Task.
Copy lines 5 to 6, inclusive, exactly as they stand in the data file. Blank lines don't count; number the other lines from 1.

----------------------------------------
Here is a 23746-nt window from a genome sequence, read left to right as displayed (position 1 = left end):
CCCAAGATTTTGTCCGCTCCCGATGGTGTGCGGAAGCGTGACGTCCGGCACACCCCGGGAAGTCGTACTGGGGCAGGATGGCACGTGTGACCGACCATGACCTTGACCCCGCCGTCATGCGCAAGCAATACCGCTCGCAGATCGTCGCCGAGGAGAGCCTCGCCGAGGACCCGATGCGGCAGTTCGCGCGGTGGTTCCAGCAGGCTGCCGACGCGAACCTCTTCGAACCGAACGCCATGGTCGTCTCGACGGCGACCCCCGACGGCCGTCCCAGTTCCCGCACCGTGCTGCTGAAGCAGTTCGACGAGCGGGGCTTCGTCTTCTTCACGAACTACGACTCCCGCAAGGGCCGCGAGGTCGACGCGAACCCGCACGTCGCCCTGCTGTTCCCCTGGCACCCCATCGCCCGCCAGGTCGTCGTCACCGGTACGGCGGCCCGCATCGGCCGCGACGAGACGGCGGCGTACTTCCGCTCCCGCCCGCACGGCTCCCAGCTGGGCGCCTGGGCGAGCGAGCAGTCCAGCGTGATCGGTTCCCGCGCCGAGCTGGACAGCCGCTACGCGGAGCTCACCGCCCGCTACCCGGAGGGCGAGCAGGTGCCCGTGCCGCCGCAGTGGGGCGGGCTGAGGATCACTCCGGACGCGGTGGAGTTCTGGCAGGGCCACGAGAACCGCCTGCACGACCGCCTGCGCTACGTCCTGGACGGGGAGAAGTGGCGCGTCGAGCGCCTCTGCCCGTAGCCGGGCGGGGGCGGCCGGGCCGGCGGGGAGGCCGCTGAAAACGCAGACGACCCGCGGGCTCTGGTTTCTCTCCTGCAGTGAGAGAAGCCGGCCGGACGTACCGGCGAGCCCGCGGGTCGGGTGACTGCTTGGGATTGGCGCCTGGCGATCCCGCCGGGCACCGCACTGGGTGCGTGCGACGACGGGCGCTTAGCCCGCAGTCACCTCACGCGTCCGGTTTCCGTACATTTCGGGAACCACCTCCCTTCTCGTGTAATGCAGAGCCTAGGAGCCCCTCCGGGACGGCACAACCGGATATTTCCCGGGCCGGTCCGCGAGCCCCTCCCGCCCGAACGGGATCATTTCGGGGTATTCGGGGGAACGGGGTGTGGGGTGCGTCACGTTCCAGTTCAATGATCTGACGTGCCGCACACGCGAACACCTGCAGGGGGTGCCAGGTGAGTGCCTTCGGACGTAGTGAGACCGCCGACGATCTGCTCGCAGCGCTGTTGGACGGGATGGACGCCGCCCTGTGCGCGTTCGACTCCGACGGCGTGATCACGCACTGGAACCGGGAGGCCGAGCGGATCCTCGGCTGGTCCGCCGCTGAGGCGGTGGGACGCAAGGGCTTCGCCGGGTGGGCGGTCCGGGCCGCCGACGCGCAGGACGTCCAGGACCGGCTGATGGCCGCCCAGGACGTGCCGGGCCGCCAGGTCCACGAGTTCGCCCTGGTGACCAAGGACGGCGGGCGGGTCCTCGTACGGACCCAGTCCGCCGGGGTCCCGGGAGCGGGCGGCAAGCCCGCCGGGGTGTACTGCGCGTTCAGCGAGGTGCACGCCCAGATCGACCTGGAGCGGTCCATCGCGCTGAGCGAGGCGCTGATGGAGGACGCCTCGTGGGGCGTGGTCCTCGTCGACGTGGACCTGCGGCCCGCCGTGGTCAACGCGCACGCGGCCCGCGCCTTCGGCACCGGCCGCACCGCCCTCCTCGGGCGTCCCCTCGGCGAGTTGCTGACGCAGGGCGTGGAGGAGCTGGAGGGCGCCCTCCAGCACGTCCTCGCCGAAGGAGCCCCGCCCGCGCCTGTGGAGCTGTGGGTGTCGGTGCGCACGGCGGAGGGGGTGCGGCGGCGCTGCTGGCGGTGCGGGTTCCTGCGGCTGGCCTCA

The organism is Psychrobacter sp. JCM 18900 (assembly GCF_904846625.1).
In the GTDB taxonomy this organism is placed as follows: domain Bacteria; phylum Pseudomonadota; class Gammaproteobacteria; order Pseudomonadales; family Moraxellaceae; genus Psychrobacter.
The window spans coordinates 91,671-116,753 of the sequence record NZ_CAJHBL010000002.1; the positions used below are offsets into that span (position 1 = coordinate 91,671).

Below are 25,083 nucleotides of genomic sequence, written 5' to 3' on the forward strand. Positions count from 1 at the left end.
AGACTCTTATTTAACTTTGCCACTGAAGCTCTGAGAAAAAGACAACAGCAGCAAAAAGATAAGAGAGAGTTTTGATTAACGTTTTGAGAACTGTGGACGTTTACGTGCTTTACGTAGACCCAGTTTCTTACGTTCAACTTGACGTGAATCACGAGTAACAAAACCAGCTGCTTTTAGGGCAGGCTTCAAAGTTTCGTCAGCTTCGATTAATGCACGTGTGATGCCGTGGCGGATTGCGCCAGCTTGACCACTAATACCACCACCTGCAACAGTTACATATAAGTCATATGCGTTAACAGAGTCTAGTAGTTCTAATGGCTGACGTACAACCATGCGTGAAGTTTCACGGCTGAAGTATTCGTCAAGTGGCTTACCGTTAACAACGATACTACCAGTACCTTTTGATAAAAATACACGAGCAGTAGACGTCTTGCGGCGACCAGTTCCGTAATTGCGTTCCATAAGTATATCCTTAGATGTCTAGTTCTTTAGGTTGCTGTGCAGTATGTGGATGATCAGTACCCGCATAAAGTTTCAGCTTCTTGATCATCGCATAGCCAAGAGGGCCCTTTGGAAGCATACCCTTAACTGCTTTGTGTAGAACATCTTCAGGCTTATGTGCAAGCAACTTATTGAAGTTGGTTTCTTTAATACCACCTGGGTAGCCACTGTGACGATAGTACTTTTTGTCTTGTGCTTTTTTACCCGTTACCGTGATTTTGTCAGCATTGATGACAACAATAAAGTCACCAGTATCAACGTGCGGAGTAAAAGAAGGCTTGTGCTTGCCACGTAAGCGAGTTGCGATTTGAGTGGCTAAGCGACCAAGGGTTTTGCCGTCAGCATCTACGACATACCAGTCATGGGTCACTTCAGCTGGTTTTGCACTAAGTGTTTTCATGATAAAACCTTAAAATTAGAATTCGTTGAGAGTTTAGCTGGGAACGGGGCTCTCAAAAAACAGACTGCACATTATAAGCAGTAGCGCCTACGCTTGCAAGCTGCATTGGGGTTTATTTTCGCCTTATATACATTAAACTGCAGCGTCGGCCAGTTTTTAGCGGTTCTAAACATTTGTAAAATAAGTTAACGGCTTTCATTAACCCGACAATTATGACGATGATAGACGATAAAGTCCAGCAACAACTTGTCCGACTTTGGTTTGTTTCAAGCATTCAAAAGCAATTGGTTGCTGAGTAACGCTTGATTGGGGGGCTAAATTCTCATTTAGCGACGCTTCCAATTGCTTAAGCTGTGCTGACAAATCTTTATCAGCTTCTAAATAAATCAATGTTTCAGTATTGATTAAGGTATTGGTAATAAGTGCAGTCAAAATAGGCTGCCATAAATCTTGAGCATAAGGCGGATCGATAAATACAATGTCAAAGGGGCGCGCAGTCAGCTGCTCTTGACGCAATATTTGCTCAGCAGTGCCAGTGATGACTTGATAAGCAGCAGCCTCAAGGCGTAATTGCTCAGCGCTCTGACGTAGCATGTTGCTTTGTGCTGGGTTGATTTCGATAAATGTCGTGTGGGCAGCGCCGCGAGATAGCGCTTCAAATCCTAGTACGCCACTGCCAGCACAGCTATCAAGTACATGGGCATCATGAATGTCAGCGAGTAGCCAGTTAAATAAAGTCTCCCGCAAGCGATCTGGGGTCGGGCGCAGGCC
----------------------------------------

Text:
The window spans coordinates 91,671-116,753 of the sequence record NZ_CAJHBL010000002.1; the positions used below are offsets into that span (position 1 = coordinate 91,671).

Below are 25,083 nucleotides of genomic sequence, written 5' to 3' on the forward strand. Positions count from 1 at the left end.